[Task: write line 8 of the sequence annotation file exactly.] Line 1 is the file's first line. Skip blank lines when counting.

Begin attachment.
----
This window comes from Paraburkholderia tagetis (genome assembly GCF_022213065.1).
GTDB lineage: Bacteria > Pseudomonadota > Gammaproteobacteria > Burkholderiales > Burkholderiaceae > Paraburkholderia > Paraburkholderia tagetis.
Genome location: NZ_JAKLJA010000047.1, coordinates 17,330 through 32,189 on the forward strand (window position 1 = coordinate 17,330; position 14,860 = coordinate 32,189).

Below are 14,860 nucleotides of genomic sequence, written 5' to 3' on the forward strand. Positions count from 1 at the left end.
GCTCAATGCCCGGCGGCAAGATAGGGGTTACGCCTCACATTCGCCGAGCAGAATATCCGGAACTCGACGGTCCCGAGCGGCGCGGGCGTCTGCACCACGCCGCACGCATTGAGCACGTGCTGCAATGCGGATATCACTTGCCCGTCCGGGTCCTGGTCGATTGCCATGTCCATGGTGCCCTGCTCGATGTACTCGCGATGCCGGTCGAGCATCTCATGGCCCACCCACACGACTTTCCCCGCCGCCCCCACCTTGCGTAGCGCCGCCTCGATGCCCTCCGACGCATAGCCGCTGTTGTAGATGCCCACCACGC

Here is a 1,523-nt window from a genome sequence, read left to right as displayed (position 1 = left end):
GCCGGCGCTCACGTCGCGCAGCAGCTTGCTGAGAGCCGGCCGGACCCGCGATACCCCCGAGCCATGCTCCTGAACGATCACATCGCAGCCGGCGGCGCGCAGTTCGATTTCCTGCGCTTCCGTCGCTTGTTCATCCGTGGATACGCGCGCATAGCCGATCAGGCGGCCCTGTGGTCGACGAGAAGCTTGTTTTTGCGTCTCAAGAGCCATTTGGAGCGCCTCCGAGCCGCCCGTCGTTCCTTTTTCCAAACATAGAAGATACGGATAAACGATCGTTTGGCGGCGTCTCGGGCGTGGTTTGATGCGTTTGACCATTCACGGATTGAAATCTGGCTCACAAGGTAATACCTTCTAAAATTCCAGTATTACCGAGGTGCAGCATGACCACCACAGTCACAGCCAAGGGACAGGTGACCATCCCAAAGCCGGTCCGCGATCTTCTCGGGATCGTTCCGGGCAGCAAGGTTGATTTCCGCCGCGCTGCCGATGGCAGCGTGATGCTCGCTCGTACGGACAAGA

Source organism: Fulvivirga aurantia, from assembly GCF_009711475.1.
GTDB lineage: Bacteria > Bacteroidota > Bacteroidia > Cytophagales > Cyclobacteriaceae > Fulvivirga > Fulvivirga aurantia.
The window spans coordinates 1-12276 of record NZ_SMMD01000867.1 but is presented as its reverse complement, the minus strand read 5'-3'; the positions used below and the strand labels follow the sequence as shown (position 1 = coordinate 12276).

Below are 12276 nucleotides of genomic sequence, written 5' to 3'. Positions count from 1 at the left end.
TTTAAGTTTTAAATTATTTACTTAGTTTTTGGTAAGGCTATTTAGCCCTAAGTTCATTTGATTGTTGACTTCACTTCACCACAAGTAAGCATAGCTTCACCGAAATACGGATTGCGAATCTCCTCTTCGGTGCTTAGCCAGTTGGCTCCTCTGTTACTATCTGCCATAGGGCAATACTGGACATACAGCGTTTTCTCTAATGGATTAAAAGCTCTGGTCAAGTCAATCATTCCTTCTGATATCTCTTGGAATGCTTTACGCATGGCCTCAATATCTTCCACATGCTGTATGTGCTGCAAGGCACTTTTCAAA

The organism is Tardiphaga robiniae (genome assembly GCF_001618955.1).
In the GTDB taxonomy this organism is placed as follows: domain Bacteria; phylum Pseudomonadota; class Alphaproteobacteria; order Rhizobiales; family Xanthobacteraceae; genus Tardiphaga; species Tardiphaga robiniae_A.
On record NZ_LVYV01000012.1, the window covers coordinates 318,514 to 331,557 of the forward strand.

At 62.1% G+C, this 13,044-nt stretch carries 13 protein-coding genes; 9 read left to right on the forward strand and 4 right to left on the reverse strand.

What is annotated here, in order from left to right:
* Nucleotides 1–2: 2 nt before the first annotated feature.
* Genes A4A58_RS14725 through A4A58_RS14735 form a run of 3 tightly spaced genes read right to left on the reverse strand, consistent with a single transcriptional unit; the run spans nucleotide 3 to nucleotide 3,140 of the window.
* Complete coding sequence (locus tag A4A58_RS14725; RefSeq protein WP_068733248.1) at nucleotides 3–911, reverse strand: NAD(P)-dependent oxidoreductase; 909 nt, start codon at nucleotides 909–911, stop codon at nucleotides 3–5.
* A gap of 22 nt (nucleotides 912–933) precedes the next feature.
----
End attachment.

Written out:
Source organism: Fulvivirga aurantia, from assembly GCF_009711475.1.